Mark Eberhart earned a Ph.D. from MIT, proving he is smart. He wrote a fascinating book onscience that is accessible to everyone, proving he is intelligent. In “Why Things Break,” Eberhart helps us understand our world by the way things come apart. Who would have thought this was a field of scientific study? After reading this book—and actually understanding a good bit of it, a tribute to the author—I find myself talking about it to everyone I meet. I even brought a sermon to our people based on some of the book’s insights. Here is one of them.
Most people will tell you the Titanic sank in the waters of the North Atlantic because it hit an iceberg. But the ship was designed to handle such a collision without sinking. To be sure, the Titanic’s situation was compounded by too few lifeboats, no binoculars for lookouts, and a captain who persisted in racing through dangerous waters when other ships had anchored for the night. But it was the brittle metal in the ship’s hull which proved the ship’s undoing.
I remember when Michael Jackson was the coolest thing on the planet. Every new song he recorded generated trainloads of money, radio stations outdid each other in their adulation, everything the young star did was hip, cool, imitated, worshiped, and talked about. But it is not his record sales or his videos that forever froze him in my mind from that period 20 years ago. It was a young lady in my church who had a major crush on him. Holly pinned posters with his likeness all over her bedroom, she played only his music, and since she was unable to get to the man himself, she did the next best thing: turned her affection toward a Michael-Jackson-lookalike at her school. Her family worried about her for a while, wondering if this was normal and hoping it was a phase. It was probably normal and it was a phase.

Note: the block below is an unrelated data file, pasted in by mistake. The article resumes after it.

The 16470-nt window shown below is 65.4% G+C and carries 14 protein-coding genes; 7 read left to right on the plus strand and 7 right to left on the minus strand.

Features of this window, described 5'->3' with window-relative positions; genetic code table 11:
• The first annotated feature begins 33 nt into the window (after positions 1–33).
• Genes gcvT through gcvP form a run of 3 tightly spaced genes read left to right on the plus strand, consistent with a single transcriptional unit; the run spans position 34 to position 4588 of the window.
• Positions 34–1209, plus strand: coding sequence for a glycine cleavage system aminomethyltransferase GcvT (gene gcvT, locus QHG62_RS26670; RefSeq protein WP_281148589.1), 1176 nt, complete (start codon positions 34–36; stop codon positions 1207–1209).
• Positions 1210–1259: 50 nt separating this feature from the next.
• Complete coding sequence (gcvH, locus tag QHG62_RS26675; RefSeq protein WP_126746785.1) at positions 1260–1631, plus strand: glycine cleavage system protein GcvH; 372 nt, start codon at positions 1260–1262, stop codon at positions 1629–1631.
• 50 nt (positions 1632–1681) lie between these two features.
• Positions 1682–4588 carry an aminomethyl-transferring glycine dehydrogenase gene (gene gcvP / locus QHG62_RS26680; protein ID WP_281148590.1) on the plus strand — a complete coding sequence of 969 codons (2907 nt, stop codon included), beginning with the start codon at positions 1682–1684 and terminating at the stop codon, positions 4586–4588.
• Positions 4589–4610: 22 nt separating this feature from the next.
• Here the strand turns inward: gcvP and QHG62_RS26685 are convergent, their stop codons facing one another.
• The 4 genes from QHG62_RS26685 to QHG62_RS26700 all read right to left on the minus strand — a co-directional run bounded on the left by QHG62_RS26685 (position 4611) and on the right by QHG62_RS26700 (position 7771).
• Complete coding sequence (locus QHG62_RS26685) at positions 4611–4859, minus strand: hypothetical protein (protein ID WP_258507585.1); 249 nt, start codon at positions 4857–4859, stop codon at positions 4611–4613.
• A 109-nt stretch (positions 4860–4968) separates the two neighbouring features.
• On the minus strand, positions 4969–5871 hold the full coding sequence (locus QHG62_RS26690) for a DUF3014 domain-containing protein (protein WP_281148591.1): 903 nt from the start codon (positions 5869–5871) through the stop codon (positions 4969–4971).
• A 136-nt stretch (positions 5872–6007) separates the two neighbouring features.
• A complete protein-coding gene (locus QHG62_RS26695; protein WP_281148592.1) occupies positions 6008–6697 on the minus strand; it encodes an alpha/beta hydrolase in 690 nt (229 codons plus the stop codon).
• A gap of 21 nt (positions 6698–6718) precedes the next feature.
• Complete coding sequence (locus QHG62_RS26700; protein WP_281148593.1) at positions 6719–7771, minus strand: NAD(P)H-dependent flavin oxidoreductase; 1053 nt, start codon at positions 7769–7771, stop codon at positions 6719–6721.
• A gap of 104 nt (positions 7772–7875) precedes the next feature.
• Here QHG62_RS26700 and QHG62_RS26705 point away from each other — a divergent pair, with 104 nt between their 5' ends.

I thought about this the other day while watching a television special about Jackson’s serial cosmetic surgeries. Not to belabor the obvious, but he went from looking like a thousand healthy teenage males to the bizarre figure we see on our television screens today. In between, at a couple of stages, he seems to have gotten it right. The problem was, he did not know when to stop. I sat there thinking that when Jackson was 25, there! You look terrific. Stop right here. But alas, he kept on authorizing more surgery until finally there’s not much left of his face to carve.
The handsome 25-year-old Michael Jackson is not the first great-looking person not to like the way he looks. Ask any resident of Hollywood, USA. Ask a thousand plastic surgeons. Ask the mother of any teenage girl.
Our Matter-of-Fax for December 30, 2003, was on 25 ways to change our world. At the end, we invited you to send your suggestions. Here they are.
Let’s talk about failure. Whom shall we bring in as our expert teacher? Steve Spurrier, the boy wonder of college football who failed as an NFL coach? The head of Enron or WorldCom? Al Gore who came so close to the White House? Ben/Jennifer, whose recent movies bombed? Jimmy Swaggart and Jim Bakker of televangelism notoriety? You? Me? Most of us have failed to one degree or another. And, to our surprise, that’s not all bad. There are certain benefits to failing. Sometimes.
“Paul, can you come to the lobby? There are two teenage girls down here who need someone to talk with.” Paul Jones led the Christian Life Commission for Mississippi Baptists, based in the Baptist Building in Jackson. When the receptionist paged him, he had no way of knowing he was about to have one of those experiences that confirm all over again the nearness and reality of a great and gracious God.
“Jane here is pregnant,” one of the girls said. “Help her.” Paul said, “I’m not going to help her get an abortion if that’s what you had in mind. But we can definitely help her.” The leader was belligerent and said, “Let’s get out of here. I told you we wouldn’t find any sympathy here.” And they stormed out.
The next day, the pregnant girl, Jane, returned. “You said you could help me,” she told Paul. “How?” Paul said, “Tell me your story.”
Recently, I sat in Frank’s Barber Shop—the closest thing I know to Floyd’s establishment in Mayberry, N.C.—thumbing through a magazine while my grandson received his quarterly shearing. An article in Esquire from December, 2002, (one of Frank’s newer magazines) caught my attention. The editors listed “36 ways to improve the world.” Some were brilliant, several were tongue-in-cheek, and a few were outrageous. Here is a sample.